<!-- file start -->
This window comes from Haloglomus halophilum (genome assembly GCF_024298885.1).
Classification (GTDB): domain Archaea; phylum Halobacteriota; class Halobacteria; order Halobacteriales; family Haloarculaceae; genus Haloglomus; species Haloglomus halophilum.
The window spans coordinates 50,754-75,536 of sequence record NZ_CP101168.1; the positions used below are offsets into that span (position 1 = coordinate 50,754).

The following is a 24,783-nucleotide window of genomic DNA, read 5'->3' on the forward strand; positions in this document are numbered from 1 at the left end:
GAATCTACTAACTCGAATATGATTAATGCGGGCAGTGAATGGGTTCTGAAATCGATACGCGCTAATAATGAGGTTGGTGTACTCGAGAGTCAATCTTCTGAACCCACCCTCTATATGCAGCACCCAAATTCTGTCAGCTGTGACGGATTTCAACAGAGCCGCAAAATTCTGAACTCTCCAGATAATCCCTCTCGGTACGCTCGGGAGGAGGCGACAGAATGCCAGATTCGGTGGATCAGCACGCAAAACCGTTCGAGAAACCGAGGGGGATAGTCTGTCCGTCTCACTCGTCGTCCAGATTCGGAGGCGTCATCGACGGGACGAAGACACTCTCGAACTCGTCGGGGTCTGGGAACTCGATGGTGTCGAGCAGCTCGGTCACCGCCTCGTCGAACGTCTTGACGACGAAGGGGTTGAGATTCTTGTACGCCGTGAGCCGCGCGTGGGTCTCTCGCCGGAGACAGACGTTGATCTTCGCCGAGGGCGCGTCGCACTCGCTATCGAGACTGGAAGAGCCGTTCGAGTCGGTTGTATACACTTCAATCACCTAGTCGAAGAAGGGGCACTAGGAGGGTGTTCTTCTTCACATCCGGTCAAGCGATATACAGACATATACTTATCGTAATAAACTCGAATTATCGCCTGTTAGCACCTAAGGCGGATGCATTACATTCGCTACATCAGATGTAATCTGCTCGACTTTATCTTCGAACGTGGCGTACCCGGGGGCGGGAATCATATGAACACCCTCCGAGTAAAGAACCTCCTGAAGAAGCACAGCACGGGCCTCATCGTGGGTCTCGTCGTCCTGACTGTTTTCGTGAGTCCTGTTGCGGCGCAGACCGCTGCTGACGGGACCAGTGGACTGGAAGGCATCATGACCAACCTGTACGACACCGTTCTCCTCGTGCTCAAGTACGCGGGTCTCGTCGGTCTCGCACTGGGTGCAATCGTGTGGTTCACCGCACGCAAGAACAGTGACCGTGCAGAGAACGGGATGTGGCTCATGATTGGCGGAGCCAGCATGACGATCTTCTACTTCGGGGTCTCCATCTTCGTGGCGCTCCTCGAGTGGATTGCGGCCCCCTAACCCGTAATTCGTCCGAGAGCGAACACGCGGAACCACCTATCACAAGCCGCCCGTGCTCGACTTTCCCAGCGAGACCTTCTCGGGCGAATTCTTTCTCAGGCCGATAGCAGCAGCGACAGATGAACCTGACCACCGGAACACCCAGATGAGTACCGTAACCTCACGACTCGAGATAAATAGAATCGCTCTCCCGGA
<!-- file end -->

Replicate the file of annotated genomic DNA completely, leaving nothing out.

This window comes from Haloglomus halophilum (genome assembly GCF_024298885.1).
Classification (GTDB): domain Archaea; phylum Halobacteriota; class Halobacteria; order Halobacteriales; family Haloarculaceae; genus Haloglomus; species Haloglomus halophilum.
The window spans coordinates 50,754-75,536 of sequence record NZ_CP101168.1; the positions used below are offsets into that span (position 1 = coordinate 50,754).

The following is a 24,783-nucleotide window of genomic DNA, read 5'->3' on the forward strand; positions in this document are numbered from 1 at the left end:
GAATCTACTAACTCGAATATGATTAATGCGGGCAGTGAATGGGTTCTGAAATCGATACGCGCTAATAATGAGGTTGGTGTACTCGAGAGTCAATCTTCTGAACCCACCCTCTATATGCAGCACCCAAATTCTGTCAGCTGTGACGGATTTCAACAGAGCCGCAAAATTCTGAACTCTCCAGATAATCCCTCTCGGTACGCTCGGGAGGAGGCGACAGAATGCCAGATTCGGTGGATCAGCACGCAAAACCGTTCGAGAAACCGAGGGGGATAGTCTGTCCGTCTCACTCGTCGTCCAGATTCGGAGGCGTCATCGACGGGACGAAGACACTCTCGAACTCGTCGGGGTCTGGGAACTCGATGGTGTCGAGCAGCTCGGTCACCGCCTCGTCGAACGTCTTGACGACGAAGGGGTTGAGATTCTTGTACGCCGTGAGCCGCGCGTGGGTCTCTCGCCGGAGACAGACGTTGATCTTCGCCGAGGGCGCGTCGCACTCGCTATCGAGACTGGAAGAGCCGTTCGAGTCGGTTGTATACACTTCAATCACCTAGTCGAAGAAGGGGCACTAGGAGGGTGTTCTTCTTCACATCCGGTCAAGCGATATACAGACATATACTTATCGTAATAAACTCGAATTATCGCCTGTTAGCACCTAAGGCGGATGCATTACATTCGCTACATCAGATGTAATCTGCTCGACTTTATCTTCGAACGTGGCGTACCCGGGGGCGGGAATCATATGAACACCCTCCGAGTAAAGAACCTCCTGAAGAAGCACAGCACGGGCCTCATCGTGGGTCTCGTCGTCCTGACTGTTTTCGTGAGTCCTGTTGCGGCGCAGACCGCTGCTGACGGGACCAGTGGACTGGAAGGCATCATGACCAACCTGTACGACACCGTTCTCCTCGTGCTCAAGTACGCGGGTCTCGTCGGTCTCGCACTGGGTGCAATCGTGTGGTTCACCGCACGCAAGAACAGTGACCGTGCAGAGAACGGGATGTGGCTCATGATTGGCGGAGCCAGCATGACGATCTTCTACTTCGGGGTCTCCATCTTCGTGGCGCTCCTCGAGTGGATTGCGGCCCCCTAACCCGTAATTCGTCCGAGAGCGAACACGCGGAACCACCTATCACAAGCCGCCCGTGCTCGACTTTCCCAGCGAGACCTTCTCGGGCGAATTCTTTCTCAGGCCGATAGCAGCAGCGACAGATGAACCTGACCACCGGAACACCCAGATGAGTACCGTAACCTCACGACTCGAGATAAATAGAATCGCTCTCCCGGA